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. Last Updated: 07/27/2016

Embassy Lines Make for Brisk Business




While many complain about long lines outside Moscow's embassies, pensioner Valentina Nikolayeva is one of the many budding enterpreneurs who likes them.


Most weekday mornings for the past two years, Nikolayeva has stood outside the German Embassy with a small cardboard sign reading "Room for Rent." With an apartment just behind the consular section, she rarely goes home alone.


Arriving by the hundreds at the most popular embassies, visa seekers provide a surefire customer pool for insurance companies, travel agencies, tour operat ors and pensioners with an extra bed or two.


"They come from the Far East, Chukotka, Krasnodar f from everywhere," said Nikolayeva, who for 80 rubles a night offers a room and the use of her kitchen to the travel-weary who don't make it to the front of the line at the German Embassy before closing time.


"The pension I receive isn't enough, it gets me a piece of bread. ? And I support them with what they need," Nikolayeva said.


The demand was once so high that, a few years ago, people would park their cars by the consular section and rent them out as sleeping space, she said.


The German Embassy is not the only magnet drawing crowds of eager salespeople. Insurance agents claim a brisk business working the lines at the embassies requiring visa applicants to have insurance, particularly at the Spanish, Italian and French embassies, said Alexander Bondarevsky of Pari insurance company.


Ever since the British Embassy moved into its new building, which has two rooms accommodating a total of about 250 applicants, the crowd of vendors outside has subsided. On a recent day, a merry bunch of nine salespeople plied newcomers with leaflets for airline tickets, insurance policies, services for London tourists and telephone cards.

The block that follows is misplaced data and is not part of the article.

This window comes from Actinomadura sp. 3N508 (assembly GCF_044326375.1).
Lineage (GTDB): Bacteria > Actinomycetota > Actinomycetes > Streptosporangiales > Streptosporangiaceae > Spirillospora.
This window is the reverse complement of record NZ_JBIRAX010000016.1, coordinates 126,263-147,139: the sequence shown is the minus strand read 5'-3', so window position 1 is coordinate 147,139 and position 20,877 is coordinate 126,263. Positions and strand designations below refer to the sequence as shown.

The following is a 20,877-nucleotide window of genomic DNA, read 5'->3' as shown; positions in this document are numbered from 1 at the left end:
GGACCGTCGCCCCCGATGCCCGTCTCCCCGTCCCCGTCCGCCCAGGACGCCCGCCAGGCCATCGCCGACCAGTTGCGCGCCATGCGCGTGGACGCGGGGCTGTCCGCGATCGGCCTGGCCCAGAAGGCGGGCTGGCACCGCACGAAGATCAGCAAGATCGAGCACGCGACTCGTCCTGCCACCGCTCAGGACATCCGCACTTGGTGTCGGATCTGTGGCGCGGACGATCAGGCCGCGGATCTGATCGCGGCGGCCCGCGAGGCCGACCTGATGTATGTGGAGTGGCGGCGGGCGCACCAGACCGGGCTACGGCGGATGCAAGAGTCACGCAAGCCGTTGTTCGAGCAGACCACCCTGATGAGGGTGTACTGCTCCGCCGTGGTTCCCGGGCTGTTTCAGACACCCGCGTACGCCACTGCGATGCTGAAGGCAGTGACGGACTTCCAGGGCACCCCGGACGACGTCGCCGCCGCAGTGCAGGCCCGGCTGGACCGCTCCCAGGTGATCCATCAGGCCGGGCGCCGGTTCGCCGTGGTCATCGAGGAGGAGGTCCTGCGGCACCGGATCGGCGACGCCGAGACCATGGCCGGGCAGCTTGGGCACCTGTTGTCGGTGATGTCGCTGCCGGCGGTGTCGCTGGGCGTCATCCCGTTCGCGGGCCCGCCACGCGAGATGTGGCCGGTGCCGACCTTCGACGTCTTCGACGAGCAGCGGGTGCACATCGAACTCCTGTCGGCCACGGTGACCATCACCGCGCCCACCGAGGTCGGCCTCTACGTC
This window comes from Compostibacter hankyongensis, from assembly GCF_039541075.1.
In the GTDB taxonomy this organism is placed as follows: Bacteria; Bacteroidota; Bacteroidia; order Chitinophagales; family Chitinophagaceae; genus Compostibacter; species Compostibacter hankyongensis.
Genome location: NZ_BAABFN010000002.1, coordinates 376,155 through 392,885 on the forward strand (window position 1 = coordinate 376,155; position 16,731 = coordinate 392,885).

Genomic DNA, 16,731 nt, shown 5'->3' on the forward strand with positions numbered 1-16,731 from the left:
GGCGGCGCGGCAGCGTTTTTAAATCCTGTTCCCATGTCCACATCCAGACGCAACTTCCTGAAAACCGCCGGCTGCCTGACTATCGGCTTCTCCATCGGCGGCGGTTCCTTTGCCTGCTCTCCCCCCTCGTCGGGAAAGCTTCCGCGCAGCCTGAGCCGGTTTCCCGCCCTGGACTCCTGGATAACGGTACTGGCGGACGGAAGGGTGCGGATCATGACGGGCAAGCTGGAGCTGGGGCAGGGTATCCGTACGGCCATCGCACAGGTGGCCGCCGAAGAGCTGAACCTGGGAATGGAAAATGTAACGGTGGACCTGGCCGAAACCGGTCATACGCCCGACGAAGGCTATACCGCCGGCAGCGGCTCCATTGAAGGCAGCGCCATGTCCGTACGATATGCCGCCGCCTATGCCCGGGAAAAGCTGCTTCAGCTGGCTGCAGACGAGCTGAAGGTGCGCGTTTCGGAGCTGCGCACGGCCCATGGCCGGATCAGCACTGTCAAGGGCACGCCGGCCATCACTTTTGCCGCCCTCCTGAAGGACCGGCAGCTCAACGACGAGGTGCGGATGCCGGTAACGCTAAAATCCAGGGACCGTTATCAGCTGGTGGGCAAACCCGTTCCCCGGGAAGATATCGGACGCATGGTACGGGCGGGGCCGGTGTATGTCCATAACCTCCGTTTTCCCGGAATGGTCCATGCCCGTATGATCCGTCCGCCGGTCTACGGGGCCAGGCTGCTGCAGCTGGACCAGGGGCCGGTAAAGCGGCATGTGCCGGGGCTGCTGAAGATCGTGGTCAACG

"It's not very good business. There are probably fewer people inside than there are firms [outside]," joked Valentina, a woman handing out bright yellow ads offering $237 flights to London for young people, students and teachers.


The Czech Embassy, on the contrary, is a promising new stomping ground for vendors. Since the introduction of a visa requirement for Russian nationals that took effect May 29, the consular section has received nearly 4,000 applications. In response to the new demand, insurance companies quickly sent in their troops, and embassy officials don't seem to mind.


"It's business. It helps people, I hope. ? They [the salespeople] have nothing to do with us," said Gan Tomasek, a spokesman for the Czech Embassy.


No one offering goods and services outside the embassies complained of any serious conflicts with consular security officials.


"At first they didn't want to allow us [to work outside]. Then they decided to let us stand here," said a woman offering tour information outside the British Embassy who gave her name as Lina.


While embassy guards patrol the narrow strip of pavement outside the gate, they cannot order people off the public property beyond, which is controlled by local police, said Jack Thompson, consul and head of the visa section at the British Embassy.


"We like to have an orderly queue, which ? is extremely difficult here," he said, with as many as 300 people applying for visas every day.